During the final step of our interpretation (Fig. 9c), the brittle Naxos detachment was finally juxtaposed with the NCC between 10 and 8 Ma. At that time all isograds had formed and the cooling through the zircon and apatite fission-track closure temperatures (240 ± 20 and 110 ± 10 °C, respectively; Reiners and Brandon 2006) has been completed. High-angle normal faulting started during and after final juxtaposition as the normal faults cut the detachment surface. It seems conceivable that during final juxtaposition the wider Naxos area became emergent and hanging-wall rocks were eroded causing the hiatus in depositional ages. Deposition of the post 8 Ma terrestrial sediments was then controlled by high-angle normal faulting.
Our 3D analysis of the Naxos geology shows that the amount of E–W shortening strongly correlates with exposed metamorphic grade and is most intense in the deep-seated migmatite. Both the Naxos detachment surface and the metamorphic isograds straddling the migmatite dome show less intense folding. This shows that folding due to E–W shortening commenced early during large-scale extension and affected the deep-seated rocks most. The metamorphic isograds formed later and at shallower crustal levels and were therefore less folded. The contouring of the FT ages displays a robust younging to the north tracking footwall cooling and isograd formation. Later, the isograds are cut by the brittle detachment, demonstrating that the final stages of top-to-NNE extension outlasted the formation of the metamorphic dome and isograds. Despite the limitations of our 3D model, the outlined geometric reconstruction of the large-scale Naxos extensional fault system in the central Aegean highlights the complex interplay between large-scale extension and temperature-dependant shortening perpendicular to the extension direction. The 3D model allows to discuss the evolution of metamorphism and migmatization, the formation of metamorphic isograds, and granitoid intrusion during extension and exhumation.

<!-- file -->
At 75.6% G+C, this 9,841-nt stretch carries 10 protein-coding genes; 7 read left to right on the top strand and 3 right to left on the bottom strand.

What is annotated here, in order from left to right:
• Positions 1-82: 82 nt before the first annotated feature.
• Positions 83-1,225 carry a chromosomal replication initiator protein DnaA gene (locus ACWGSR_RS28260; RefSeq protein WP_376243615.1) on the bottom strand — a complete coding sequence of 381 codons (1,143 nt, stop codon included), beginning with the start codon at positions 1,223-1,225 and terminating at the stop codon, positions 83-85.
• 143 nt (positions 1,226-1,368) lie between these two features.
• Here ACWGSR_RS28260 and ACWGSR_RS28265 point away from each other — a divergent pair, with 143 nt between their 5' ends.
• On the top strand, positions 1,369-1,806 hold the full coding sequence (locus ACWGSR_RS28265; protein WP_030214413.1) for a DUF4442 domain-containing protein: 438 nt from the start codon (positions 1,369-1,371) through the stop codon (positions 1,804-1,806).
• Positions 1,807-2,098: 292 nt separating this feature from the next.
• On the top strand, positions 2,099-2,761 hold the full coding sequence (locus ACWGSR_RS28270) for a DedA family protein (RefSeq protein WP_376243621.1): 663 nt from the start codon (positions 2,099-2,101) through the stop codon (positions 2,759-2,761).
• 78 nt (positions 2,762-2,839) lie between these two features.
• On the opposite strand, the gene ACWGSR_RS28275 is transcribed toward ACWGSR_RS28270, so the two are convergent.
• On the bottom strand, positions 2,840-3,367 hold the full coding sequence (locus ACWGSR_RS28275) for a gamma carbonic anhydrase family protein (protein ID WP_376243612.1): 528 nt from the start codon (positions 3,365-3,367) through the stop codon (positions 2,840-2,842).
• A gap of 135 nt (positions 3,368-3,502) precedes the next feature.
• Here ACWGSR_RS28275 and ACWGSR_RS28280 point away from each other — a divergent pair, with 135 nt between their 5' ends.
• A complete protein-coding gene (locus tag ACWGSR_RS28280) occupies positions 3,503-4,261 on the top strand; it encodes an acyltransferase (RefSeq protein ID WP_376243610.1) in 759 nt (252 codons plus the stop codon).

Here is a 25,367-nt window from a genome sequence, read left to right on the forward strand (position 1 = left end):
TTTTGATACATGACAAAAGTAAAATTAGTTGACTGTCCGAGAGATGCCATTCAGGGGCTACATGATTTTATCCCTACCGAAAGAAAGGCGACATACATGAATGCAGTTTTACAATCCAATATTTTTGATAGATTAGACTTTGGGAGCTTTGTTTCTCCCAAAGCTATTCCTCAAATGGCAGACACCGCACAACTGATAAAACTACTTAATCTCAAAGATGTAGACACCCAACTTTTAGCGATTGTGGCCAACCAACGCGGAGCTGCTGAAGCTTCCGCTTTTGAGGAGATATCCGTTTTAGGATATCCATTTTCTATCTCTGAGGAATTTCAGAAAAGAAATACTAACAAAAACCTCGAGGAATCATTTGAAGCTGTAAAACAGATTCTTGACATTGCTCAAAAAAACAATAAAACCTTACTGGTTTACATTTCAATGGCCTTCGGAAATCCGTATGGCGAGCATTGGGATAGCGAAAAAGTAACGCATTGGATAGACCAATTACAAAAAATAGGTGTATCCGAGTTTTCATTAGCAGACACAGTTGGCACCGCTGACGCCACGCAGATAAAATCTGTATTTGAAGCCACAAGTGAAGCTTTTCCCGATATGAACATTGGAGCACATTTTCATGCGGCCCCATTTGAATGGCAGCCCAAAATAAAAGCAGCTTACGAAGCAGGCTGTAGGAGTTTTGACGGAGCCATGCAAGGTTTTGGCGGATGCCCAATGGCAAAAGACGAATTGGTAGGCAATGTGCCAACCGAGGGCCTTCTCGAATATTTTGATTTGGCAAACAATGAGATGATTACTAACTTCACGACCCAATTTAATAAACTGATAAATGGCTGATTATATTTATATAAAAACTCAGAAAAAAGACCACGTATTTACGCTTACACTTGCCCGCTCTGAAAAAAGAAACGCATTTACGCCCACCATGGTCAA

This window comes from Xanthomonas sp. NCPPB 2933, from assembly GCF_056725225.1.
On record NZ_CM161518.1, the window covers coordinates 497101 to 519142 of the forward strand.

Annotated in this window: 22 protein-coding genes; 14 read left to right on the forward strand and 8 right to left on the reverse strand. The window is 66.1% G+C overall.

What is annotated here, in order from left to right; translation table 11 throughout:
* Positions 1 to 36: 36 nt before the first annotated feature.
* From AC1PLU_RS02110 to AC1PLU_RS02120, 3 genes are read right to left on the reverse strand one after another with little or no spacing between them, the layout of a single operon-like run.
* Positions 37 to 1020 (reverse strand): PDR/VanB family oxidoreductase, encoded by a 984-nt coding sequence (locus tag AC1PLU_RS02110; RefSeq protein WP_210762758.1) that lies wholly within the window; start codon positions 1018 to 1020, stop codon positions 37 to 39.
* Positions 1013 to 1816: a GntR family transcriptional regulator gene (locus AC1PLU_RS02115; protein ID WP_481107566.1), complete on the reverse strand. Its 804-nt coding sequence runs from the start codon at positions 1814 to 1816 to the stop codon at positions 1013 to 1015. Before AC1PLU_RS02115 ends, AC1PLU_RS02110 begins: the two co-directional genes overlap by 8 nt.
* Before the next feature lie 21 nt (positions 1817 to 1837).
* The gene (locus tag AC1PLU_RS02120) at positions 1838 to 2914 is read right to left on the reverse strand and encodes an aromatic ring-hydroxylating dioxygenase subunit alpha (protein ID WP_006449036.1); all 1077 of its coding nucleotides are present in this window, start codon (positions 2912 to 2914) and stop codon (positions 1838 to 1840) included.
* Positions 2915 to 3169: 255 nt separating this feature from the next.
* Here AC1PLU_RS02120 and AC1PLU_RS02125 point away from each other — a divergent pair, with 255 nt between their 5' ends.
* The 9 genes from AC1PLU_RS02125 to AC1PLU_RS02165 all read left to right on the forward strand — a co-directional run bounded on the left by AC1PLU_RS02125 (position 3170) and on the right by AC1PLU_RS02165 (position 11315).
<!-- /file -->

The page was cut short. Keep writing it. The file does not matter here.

We acknowledge the use of the Move Software Suite granted by Midland Valley Ltd Academic Software Initiative. Funded by Vetenskaprådet (Swedish Research Council, VR 621-2012-4549). We thank an anonymous reviewer and Ingo Braun for critical comments and the editor for handling our manuscript.